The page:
The area around Shinagawa Station has changed a lot since Shinkansen service began in 2004. But in the building where Toriteru is located, the atmosphere is still early Showa Era. Although you may be concerned that there are no clouds of aromatic smoke wafting from the entrance, one look at the fresh chicken meat and other ingredients in the glass case on the counter will reassure you as to the quality of the food.
The excellent chicken meat used here is a special type from Nara Prefecture - a bird bred from shamo game hen and two other kinds of chicken. Toriteru offers three full-course meals - 7 skewers (Y1960), 8 skewers (Y2200) and 10 skewers (Y2,700) We recently ordered the 10-skewer set, along with a lemon sour cocktail. The lemon sour is recommended - fresh-squeezed lemon juice and shochu are served in a glass with a coating of salt around the rim, like a margarita. The salt is bay salt from Koichi Prefecture, which is also used on the yakitori.
The meal started off with "sabi" - sasami white meat with wasabi - and although sasami is often an "alternate" choice for yakitori, here it's surprisingly juicy, and it goes very well with the wasabi. Next was liver, which was absolutely exquisite! The texture is like foie gras, and the sauce is neither too sweet nor too salty, maintaining the quality and flavor of the meat.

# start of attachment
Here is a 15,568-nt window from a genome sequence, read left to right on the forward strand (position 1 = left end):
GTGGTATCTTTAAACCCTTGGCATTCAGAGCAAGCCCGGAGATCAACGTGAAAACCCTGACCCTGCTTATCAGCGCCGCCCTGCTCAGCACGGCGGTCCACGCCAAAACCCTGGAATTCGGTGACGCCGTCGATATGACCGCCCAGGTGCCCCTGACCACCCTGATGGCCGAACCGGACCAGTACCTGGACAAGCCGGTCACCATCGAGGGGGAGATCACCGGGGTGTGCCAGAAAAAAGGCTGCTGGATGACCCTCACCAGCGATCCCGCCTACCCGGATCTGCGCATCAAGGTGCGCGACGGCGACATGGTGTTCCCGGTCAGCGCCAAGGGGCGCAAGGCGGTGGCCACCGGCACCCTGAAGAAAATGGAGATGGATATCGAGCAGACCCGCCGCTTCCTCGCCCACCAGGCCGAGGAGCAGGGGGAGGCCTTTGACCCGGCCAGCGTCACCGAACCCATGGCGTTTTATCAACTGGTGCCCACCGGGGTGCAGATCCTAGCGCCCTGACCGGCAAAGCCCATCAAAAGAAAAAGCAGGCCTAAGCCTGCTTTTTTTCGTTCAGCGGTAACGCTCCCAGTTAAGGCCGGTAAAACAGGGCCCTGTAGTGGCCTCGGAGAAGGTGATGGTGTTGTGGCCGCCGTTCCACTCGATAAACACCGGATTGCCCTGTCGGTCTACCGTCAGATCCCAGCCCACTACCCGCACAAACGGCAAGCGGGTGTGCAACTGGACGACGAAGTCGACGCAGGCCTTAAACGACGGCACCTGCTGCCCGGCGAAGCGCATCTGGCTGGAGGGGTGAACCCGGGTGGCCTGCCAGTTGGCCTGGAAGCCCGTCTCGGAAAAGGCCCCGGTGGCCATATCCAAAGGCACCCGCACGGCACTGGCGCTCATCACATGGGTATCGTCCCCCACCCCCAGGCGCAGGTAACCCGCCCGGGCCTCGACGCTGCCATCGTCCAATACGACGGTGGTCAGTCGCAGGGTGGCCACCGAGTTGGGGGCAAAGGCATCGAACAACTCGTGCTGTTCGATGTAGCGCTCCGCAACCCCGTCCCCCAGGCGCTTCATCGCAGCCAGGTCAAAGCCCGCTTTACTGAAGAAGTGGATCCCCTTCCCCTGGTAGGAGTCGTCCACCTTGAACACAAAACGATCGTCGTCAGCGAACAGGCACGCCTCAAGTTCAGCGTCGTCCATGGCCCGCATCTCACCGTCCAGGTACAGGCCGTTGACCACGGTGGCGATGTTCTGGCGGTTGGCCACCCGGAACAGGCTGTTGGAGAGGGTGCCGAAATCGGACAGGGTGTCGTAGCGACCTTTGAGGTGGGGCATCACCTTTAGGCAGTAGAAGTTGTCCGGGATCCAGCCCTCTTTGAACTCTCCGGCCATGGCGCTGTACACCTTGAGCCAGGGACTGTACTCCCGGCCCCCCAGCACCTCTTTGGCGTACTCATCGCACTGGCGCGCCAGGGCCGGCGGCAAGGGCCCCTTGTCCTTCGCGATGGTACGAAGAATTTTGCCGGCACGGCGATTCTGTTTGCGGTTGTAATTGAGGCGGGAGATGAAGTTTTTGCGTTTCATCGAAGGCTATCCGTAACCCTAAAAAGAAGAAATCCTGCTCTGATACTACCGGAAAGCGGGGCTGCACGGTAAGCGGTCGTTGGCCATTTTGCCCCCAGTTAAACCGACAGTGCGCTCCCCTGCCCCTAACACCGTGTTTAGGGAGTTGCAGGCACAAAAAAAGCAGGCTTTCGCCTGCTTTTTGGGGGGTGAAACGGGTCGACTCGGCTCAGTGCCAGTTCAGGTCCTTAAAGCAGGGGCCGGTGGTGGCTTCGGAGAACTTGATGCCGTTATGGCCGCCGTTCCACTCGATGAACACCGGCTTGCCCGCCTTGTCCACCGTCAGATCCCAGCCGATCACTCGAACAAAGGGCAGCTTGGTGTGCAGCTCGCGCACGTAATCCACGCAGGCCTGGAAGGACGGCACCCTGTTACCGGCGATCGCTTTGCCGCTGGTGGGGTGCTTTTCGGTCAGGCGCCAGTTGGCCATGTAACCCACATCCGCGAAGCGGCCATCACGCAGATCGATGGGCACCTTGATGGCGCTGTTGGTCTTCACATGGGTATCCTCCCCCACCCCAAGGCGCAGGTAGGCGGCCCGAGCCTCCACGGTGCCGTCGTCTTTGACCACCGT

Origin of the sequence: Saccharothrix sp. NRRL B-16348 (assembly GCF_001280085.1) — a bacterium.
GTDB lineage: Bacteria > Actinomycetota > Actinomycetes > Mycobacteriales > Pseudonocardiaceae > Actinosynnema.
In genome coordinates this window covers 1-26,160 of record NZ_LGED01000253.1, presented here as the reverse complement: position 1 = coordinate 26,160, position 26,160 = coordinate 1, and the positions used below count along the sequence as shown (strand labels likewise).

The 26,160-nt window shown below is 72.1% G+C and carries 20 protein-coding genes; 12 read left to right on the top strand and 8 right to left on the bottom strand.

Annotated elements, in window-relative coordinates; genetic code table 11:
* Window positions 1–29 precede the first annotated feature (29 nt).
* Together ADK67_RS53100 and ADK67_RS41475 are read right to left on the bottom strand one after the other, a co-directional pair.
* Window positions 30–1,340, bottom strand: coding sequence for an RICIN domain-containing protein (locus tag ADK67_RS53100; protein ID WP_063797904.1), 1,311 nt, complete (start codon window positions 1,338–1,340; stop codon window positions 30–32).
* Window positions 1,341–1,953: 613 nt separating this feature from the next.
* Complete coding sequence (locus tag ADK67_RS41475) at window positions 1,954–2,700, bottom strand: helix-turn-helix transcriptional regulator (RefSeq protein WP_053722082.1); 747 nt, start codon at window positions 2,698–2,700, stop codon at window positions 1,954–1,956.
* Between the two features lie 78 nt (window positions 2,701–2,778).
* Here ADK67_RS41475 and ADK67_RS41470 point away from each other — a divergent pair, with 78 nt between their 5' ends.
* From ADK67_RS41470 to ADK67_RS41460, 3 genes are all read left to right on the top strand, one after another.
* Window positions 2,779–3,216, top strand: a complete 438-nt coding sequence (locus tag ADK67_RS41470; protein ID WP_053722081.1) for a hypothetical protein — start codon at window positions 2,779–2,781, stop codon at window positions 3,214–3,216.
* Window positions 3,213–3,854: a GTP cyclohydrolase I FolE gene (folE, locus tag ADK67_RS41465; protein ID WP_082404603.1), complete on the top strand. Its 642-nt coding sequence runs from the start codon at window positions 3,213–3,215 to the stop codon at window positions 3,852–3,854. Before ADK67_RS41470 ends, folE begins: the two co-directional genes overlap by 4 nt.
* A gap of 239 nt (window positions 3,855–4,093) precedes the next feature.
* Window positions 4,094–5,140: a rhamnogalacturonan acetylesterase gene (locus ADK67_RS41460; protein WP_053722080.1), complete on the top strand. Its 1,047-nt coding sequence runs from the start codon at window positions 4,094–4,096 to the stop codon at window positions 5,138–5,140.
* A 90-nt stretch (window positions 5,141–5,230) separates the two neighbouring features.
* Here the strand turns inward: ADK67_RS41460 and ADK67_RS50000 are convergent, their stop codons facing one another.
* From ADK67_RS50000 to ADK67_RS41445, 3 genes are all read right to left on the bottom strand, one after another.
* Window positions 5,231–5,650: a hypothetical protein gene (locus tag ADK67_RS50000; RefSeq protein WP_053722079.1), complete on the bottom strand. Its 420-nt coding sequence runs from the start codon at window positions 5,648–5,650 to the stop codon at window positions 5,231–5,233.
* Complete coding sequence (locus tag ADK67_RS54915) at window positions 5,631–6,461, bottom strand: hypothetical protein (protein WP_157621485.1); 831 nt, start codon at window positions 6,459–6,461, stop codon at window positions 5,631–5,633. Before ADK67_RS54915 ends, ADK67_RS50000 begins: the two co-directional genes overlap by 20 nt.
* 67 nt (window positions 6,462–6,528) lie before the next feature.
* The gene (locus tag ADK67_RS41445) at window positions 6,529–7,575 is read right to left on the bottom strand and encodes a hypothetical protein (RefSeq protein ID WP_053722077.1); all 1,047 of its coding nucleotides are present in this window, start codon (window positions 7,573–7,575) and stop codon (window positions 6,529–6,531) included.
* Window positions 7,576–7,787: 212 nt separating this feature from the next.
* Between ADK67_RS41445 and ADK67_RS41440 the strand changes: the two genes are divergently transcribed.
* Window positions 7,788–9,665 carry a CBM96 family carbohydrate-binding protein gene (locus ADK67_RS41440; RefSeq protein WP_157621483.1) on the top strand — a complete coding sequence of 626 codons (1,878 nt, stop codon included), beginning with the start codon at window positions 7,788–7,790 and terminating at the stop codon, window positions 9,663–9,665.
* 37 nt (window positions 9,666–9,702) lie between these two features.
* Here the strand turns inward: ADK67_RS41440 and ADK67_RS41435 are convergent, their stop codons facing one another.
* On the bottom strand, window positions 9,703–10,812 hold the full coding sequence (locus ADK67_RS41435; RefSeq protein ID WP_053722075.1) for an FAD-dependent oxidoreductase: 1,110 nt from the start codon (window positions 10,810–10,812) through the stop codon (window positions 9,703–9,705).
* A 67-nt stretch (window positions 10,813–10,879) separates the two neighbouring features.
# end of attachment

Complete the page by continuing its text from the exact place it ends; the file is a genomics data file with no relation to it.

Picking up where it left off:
At this point we switched from lemon sour to "Gokuraku" shochu from Kagoshima. After the liver came gizzards, Yamato shamo game hen, minced chicken, bonjiri (rump meat), egg, leek, heart, and chicken wings. Though we were almost full, we ordered a few additional items - tomato, shishito green peppers, and grilled onigiri rice balls. The burdock pickles served with the onigiri were fantastic! Instead of green tea, we finished off the meal with a cup of chicken soup.
There are only ten seats in this small shop, and sitting at the counter with a glass of shochu, listening to the animated conversation and laughter of the regular customers, we thought - "This is what a yakitori restaurant should be like." In addition to various kinds of shochu, they also serve Burgundy and Bordeaux wines. Despite its old-style location, Toriteru fits in with the times. The fine-tuned service, reasonable prices and relaxed atmosphere are what we've been searching for in a yakitori restaurant for a long time.
by Hikaru Okabe
This book will introduce you to more than twenty of Japan's favorite specialty foods that are less well known abroad, along with a guide to the best places in Tokyo to try them and expert tips on what to order. From Bento.com.